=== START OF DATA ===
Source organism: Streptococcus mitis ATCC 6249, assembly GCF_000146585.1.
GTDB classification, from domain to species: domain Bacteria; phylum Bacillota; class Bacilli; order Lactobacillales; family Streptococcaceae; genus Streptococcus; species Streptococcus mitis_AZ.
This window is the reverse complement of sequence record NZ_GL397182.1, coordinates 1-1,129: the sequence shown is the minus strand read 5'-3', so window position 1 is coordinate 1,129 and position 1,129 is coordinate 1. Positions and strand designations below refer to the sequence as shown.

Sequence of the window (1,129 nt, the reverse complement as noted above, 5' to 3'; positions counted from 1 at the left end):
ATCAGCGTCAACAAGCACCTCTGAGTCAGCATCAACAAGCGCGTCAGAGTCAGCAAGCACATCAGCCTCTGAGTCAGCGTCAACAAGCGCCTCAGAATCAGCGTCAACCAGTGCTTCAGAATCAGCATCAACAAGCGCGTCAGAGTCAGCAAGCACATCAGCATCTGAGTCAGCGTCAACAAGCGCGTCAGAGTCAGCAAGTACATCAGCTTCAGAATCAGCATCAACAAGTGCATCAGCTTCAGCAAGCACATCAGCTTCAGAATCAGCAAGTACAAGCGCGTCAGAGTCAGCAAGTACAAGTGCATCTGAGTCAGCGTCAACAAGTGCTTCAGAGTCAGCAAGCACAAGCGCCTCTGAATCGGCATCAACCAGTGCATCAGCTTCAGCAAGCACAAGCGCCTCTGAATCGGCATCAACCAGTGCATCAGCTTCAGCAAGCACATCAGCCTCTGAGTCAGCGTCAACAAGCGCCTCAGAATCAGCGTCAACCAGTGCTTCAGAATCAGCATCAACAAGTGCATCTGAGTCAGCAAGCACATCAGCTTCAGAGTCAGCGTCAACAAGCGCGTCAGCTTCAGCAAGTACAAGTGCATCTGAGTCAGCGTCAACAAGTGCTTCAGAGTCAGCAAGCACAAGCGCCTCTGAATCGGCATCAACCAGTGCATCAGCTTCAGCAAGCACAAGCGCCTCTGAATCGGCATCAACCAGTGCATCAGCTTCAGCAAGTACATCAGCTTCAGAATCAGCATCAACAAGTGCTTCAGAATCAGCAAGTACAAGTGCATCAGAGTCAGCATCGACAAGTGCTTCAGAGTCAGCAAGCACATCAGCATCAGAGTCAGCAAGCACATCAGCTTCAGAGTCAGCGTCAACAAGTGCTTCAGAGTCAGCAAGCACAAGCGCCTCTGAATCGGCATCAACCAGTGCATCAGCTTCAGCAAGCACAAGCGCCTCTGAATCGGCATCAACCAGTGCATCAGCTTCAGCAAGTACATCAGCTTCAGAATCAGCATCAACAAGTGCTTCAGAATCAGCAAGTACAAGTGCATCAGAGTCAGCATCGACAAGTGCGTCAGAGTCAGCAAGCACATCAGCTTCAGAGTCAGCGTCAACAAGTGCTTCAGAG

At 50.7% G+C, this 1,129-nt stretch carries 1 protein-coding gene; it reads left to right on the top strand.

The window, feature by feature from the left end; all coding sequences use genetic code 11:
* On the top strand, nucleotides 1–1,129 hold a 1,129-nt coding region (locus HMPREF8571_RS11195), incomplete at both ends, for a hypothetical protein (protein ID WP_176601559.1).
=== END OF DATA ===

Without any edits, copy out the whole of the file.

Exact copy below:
Source organism: Streptococcus mitis ATCC 6249, assembly GCF_000146585.1.
GTDB classification, from domain to species: domain Bacteria; phylum Bacillota; class Bacilli; order Lactobacillales; family Streptococcaceae; genus Streptococcus; species Streptococcus mitis_AZ.
This window is the reverse complement of sequence record NZ_GL397182.1, coordinates 1-1,129: the sequence shown is the minus strand read 5'-3', so window position 1 is coordinate 1,129 and position 1,129 is coordinate 1. Positions and strand designations below refer to the sequence as shown.

Sequence of the window (1,129 nt, the reverse complement as noted above, 5' to 3'; positions counted from 1 at the left end):
ATCAGCGTCAACAAGCACCTCTGAGTCAGCATCAACAAGCGCGTCAGAGTCAGCAAGCACATCAGCCTCTGAGTCAGCGTCAACAAGCGCCTCAGAATCAGCGTCAACCAGTGCTTCAGAATCAGCATCAACAAGCGCGTCAGAGTCAGCAAGCACATCAGCATCTGAGTCAGCGTCAACAAGCGCGTCAGAGTCAGCAAGTACATCAGCTTCAGAATCAGCATCAACAAGTGCATCAGCTTCAGCAAGCACATCAGCTTCAGAATCAGCAAGTACAAGCGCGTCAGAGTCAGCAAGTACAAGTGCATCTGAGTCAGCGTCAACAAGTGCTTCAGAGTCAGCAAGCACAAGCGCCTCTGAATCGGCATCAACCAGTGCATCAGCTTCAGCAAGCACAAGCGCCTCTGAATCGGCATCAACCAGTGCATCAGCTTCAGCAAGCACATCAGCCTCTGAGTCAGCGTCAACAAGCGCCTCAGAATCAGCGTCAACCAGTGCTTCAGAATCAGCATCAACAAGTGCATCTGAGTCAGCAAGCACATCAGCTTCAGAGTCAGCGTCAACAAGCGCGTCAGCTTCAGCAAGTACAAGTGCATCTGAGTCAGCGTCAACAAGTGCTTCAGAGTCAGCAAGCACAAGCGCCTCTGAATCGGCATCAACCAGTGCATCAGCTTCAGCAAGCACAAGCGCCTCTGAATCGGCATCAACCAGTGCATCAGCTTCAGCAAGTACATCAGCTTCAGAATCAGCATCAACAAGTGCTTCAGAATCAGCAAGTACAAGTGCATCAGAGTCAGCATCGACAAGTGCTTCAGAGTCAGCAAGCACATCAGCATCAGAGTCAGCAAGCACATCAGCTTCAGAGTCAGCGTCAACAAGTGCTTCAGAGTCAGCAAGCACAAGCGCCTCTGAATCGGCATCAACCAGTGCATCAGCTTCAGCAAGCACAAGCGCCTCTGAATCGGCATCAACCAGTGCATCAGCTTCAGCAAGTACATCAGCTTCAGAATCAGCATCAACAAGTGCTTCAGAATCAGCAAGTACAAGTGCATCAGAGTCAGCATCGACAAGTGCGTCAGAGTCAGCAAGCACATCAGCTTCAGAGTCAGCGTCAACAAGTGCTTCAGAG

At 50.7% G+C, this 1,129-nt stretch carries 1 protein-coding gene; it reads left to right on the top strand.

The window, feature by feature from the left end; all coding sequences use genetic code 11:
* On the top strand, nucleotides 1–1,129 hold a 1,129-nt coding region (locus HMPREF8571_RS11195), incomplete at both ends, for a hypothetical protein (protein ID WP_176601559.1).